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February 2005

February 2005

(all temperatures in degrees Celsius; all averages 1961 – 1990)

Mean daily maximum: 7.2
Difference from average: +1.1

Mean daily minimum: 1.3
Difference from average: +1.0

Mean air temperature: 4.3
Difference from average: +1.1

Absolute maximum: 13.2 (4th)

Absolute minimum: -2.4 (16th)

Mean grass minimum: -0.3

Absolute grass minimum: -6.4 (16th)

Number of ground frosts: 17

Number of air frosts: 9

Mean soil temperature at 30cm depth: 4.7

Mean soil temperature at 100cm depth: 6.6

(all totals in millimetres; all averages 1961 – 1990)

Total for the month: 32.4
Difference from average: -9.2

Percentage of the average: 78%

Wettest day: 11.6 (25th)

Number of rain days (>0.25mm): 12

Number of wet days (=> 1mm): 8

3-month total rainfall to 28th February: 74.8
Difference from average: -83.1

6-month rainfall total to 28th February: 229.2
Difference from average: -98.7

12-month rainfall total to 28th February: 634.5
Difference from average: -14.5

(Averages for 09:00 hours GMT)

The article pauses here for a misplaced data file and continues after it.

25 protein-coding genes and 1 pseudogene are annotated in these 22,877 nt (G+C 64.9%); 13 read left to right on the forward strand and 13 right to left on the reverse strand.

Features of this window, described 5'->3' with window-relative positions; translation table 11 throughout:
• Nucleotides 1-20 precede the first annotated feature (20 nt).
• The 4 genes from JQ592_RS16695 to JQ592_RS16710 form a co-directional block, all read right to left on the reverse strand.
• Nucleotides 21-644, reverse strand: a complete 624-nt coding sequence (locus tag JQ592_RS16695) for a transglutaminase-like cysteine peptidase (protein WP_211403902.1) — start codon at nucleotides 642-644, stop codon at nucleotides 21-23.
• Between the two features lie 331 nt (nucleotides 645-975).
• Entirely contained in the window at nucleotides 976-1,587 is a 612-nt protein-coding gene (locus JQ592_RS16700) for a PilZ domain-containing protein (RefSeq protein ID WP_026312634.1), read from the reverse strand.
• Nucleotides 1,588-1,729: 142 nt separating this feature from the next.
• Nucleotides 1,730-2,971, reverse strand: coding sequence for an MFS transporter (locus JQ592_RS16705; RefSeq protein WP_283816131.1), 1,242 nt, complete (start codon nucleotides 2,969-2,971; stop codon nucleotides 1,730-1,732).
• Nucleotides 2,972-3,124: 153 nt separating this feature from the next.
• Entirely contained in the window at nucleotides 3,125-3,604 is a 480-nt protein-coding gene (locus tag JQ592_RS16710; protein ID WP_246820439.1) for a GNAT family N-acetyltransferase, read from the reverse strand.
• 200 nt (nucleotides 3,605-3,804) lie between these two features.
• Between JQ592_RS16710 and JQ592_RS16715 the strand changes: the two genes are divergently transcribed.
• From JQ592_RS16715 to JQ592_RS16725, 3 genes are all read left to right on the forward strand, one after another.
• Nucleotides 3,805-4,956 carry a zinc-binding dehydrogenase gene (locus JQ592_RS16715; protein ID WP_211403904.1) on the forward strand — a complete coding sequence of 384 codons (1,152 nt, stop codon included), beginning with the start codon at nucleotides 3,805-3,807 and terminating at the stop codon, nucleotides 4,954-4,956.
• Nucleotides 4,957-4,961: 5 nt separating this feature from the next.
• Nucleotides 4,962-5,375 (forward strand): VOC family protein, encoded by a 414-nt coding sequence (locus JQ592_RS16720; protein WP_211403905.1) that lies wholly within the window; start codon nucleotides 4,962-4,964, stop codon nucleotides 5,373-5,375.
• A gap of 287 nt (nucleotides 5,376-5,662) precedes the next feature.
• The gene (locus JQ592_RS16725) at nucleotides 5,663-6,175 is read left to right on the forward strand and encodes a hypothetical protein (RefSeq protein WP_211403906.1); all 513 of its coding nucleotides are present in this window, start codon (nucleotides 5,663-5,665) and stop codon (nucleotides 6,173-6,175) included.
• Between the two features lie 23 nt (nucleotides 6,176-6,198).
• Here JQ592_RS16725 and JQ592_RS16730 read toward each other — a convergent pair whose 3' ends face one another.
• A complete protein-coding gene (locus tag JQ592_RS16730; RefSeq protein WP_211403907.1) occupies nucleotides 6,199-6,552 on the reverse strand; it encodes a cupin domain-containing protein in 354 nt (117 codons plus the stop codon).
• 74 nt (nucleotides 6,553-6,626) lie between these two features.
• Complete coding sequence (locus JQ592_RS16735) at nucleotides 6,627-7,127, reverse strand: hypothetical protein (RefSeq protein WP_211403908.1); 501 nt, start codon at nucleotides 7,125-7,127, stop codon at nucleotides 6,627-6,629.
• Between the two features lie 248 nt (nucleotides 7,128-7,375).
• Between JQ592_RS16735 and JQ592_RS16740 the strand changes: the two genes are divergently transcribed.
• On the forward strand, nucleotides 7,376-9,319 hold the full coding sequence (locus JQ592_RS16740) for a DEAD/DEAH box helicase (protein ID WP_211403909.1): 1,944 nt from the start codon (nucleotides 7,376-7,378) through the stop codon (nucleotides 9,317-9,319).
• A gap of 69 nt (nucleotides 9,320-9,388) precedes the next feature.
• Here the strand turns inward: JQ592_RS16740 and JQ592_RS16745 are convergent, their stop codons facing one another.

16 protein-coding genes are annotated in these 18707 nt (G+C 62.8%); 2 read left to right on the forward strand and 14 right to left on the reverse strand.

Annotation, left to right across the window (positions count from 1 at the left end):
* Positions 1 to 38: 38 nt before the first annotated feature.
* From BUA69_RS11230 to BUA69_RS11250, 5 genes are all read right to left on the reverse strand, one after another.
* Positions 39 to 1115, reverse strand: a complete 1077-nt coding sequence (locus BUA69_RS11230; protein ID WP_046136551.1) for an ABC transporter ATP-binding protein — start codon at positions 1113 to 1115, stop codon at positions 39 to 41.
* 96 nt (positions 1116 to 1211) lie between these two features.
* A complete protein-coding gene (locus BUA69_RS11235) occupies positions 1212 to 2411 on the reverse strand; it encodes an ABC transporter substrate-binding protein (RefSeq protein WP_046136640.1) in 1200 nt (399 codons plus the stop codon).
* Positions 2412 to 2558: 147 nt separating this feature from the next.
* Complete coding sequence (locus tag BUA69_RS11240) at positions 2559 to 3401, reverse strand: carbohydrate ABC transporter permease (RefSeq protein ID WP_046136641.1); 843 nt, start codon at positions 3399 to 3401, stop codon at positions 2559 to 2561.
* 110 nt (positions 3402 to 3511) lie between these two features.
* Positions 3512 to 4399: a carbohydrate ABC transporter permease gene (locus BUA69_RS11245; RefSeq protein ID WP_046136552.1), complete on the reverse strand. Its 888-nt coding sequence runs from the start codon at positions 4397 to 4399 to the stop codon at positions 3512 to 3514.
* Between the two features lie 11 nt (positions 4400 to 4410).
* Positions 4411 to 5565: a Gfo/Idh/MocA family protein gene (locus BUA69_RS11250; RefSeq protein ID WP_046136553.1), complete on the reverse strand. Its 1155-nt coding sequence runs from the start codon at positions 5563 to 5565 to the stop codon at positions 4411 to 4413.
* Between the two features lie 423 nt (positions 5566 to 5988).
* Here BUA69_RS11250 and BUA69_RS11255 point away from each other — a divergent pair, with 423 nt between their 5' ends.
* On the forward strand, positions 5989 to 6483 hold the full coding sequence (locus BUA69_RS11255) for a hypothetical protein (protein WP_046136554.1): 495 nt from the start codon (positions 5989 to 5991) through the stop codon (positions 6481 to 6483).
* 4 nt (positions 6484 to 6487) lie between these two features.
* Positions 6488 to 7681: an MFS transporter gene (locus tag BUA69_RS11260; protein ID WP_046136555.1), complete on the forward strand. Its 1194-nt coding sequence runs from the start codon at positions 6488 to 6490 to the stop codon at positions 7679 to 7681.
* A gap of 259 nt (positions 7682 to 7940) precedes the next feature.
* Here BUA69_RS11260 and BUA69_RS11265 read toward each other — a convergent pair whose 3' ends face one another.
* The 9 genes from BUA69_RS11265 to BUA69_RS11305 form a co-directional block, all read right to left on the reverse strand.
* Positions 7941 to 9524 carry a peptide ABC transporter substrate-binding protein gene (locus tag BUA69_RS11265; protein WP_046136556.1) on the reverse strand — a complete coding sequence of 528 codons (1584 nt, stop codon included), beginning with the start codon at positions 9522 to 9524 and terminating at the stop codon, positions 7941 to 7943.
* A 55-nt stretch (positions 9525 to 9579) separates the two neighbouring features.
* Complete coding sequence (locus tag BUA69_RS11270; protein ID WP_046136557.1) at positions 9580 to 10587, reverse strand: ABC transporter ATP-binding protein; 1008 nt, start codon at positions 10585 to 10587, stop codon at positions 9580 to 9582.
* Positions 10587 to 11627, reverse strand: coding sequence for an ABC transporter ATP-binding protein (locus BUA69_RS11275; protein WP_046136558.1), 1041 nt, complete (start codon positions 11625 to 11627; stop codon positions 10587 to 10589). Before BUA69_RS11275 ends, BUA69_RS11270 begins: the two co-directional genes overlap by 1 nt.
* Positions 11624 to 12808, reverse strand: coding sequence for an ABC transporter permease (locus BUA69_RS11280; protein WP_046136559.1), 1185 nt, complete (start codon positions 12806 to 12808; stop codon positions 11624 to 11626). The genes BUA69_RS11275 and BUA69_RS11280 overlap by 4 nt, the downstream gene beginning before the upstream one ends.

Relative Humidity: 84.1%

(all averages 1961 – 1990)

Total for the month: 60.9 hours
Difference from average: -4.5

Percentage of the average: 93.1%

Mean daily sunshine: 2.0 hours
Difference from average: -0.3

Sunniest day: 5.2 hours (18th)

Number of days with no recorded sunshine: 2

Cumulative total sunshine since 1st January: 117.6 hours
Difference from average: -1.6


The mean wind speed: 15.9km/h [8.6kt]
Difference from average: +2.4km/hr

The highest gust: 79.6km/h [43kt] from 279° at 08:17 GMT on 12th


Comments on February 2005
Despite feeling rather cold at times, February was, overall, a mild month, well above the long-term average and ranking 101st in a series of 156 years. Perhaps a run of very mild winters has made us overly sensitive to colder months, imagining them to be more extreme than is the case; in fact, one only has to go back to 2003 to find a much colder February! Rainfall was, once again, below average and all three long-term totals have fallen below average. Sunshine was close to average, although there were only two days in the month with no bright sunshine at all.

For the winter as whole, it was both very mild and very dry. It was the 10th warmest winter on record since 1850, although 0.2°C cooler than in 2004. Perhaps more unusually, it was one of the driest winters on record, 11th driest since 1853 and the driest since 1973. Five of the ten driest winters were experienced in the 19th Century, when winter and summer rainfall totals tended to be similar; in recent decades, winters have tended to be wetter than summers, so a winter as dry as this one is something of a rarity therefore.

Professor Tim Burt
Department of Geography
Durham University